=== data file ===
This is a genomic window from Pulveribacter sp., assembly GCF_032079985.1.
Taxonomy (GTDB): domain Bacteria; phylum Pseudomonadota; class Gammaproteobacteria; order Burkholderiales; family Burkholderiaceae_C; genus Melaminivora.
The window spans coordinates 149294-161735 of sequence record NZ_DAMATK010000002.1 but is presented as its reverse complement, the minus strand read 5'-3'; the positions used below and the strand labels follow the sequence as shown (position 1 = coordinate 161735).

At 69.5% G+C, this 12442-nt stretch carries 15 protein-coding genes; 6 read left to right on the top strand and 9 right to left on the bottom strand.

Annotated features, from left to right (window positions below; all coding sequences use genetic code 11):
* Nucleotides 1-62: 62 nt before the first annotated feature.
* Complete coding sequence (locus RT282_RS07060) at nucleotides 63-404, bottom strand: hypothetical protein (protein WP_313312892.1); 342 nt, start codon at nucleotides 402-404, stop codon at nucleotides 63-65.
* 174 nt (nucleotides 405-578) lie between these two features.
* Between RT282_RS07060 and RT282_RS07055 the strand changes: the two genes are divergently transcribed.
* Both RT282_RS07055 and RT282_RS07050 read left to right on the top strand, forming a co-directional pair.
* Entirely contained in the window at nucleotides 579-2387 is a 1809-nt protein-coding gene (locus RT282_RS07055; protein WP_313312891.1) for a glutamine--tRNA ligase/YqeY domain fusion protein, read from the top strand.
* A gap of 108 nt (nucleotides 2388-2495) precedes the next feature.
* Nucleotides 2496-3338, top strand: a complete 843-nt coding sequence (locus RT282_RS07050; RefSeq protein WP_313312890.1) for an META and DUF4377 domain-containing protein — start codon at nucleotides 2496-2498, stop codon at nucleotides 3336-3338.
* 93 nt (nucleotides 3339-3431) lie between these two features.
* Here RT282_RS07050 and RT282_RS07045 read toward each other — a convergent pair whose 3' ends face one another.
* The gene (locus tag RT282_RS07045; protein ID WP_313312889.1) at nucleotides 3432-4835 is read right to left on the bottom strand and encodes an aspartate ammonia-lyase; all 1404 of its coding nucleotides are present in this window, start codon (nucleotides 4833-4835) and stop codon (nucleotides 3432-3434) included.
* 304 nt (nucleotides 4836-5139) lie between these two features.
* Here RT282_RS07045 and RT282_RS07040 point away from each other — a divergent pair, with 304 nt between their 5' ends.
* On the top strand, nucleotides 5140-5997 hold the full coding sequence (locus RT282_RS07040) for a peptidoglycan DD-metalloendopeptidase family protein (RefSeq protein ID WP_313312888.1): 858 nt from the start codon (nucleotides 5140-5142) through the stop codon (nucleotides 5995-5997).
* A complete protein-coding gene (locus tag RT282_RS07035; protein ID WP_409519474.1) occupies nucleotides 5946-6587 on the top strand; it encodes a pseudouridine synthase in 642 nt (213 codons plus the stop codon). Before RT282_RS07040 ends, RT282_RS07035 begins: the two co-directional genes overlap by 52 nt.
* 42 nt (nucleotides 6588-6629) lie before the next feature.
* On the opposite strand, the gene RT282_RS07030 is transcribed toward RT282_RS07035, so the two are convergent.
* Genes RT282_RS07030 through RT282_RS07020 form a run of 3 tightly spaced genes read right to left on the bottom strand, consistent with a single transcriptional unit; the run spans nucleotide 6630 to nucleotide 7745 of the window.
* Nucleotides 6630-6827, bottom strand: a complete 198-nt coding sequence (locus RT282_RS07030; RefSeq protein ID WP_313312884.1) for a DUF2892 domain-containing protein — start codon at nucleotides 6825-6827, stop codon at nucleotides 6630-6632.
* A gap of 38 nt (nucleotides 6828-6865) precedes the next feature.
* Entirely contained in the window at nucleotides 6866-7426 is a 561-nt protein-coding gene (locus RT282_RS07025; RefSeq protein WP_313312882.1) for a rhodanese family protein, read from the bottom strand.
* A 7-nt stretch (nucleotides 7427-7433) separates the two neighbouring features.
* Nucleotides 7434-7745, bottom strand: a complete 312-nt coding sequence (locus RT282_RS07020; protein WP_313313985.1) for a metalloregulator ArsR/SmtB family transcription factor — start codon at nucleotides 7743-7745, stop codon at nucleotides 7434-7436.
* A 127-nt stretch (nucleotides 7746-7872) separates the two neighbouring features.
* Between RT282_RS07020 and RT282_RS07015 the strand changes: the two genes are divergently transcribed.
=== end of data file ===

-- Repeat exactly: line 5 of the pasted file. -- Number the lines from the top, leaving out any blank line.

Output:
Annotated features, from left to right (window positions below; all coding sequences use genetic code 11):